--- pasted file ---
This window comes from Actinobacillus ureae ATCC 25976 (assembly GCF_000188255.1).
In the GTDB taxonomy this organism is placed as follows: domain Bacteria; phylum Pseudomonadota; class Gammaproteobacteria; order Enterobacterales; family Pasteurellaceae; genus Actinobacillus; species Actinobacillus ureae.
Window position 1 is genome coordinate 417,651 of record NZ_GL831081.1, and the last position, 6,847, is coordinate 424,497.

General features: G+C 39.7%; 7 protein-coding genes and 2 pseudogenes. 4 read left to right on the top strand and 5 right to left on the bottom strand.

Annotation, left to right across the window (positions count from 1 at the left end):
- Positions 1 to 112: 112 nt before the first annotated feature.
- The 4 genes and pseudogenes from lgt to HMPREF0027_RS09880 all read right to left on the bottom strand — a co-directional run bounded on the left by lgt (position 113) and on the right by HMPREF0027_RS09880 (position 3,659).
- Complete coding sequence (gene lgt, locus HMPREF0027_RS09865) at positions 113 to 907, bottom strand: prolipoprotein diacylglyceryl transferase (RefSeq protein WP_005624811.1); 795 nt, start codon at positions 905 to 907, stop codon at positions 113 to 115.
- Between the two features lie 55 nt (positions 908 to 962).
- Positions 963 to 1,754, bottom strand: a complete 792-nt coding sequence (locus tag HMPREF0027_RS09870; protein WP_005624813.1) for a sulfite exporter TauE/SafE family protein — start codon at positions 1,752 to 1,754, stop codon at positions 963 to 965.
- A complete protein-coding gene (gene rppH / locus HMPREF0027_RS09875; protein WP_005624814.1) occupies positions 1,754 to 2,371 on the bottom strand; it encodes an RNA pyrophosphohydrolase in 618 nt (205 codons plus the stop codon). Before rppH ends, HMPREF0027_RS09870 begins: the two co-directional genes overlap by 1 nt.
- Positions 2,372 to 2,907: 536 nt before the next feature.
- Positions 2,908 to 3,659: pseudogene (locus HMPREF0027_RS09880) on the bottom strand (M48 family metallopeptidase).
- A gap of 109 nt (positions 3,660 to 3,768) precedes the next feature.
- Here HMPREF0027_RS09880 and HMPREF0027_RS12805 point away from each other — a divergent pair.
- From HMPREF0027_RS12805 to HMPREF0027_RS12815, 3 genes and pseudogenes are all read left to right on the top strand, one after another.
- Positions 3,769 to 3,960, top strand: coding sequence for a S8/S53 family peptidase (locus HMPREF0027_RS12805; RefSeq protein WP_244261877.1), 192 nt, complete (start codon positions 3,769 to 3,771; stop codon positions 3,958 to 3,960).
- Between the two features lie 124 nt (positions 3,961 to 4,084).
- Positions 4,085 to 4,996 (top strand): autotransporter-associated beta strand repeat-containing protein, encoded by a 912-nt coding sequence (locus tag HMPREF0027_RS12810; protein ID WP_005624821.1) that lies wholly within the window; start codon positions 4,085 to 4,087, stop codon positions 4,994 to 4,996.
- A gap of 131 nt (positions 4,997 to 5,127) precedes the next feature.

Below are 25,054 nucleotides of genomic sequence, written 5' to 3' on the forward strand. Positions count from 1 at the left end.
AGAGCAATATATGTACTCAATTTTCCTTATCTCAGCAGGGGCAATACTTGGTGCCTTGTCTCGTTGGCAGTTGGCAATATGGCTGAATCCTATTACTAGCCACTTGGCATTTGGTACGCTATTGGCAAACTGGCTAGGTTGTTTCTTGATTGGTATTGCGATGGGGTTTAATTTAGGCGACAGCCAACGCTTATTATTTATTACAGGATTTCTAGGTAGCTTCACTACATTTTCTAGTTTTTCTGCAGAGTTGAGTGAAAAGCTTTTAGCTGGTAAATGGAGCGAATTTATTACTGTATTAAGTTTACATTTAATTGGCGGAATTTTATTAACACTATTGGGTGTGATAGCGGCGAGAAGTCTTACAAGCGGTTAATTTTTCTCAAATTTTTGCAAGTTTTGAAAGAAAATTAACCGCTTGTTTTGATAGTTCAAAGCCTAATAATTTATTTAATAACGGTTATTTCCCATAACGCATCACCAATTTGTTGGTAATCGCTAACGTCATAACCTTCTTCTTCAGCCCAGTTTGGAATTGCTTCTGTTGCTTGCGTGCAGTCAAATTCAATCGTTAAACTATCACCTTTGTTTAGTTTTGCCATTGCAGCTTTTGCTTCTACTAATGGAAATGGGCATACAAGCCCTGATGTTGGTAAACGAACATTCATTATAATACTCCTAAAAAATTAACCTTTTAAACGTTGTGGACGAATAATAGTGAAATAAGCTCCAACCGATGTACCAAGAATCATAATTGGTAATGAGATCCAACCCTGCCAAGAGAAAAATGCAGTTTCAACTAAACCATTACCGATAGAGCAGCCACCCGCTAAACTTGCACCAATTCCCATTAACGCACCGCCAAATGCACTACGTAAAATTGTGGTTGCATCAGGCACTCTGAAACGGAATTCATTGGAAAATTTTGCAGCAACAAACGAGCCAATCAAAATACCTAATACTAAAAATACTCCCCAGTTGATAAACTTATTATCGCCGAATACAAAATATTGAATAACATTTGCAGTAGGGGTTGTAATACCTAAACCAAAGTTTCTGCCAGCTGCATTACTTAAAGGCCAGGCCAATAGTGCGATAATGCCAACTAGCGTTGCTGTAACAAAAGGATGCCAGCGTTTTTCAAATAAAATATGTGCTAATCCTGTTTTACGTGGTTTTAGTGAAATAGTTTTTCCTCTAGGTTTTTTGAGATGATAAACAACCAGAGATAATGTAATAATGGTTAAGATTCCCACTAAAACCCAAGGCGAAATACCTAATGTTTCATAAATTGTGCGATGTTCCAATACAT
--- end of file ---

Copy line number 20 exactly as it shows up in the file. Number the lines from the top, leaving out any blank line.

- A gap of 131 nt (positions 4,997 to 5,127) precedes the next feature.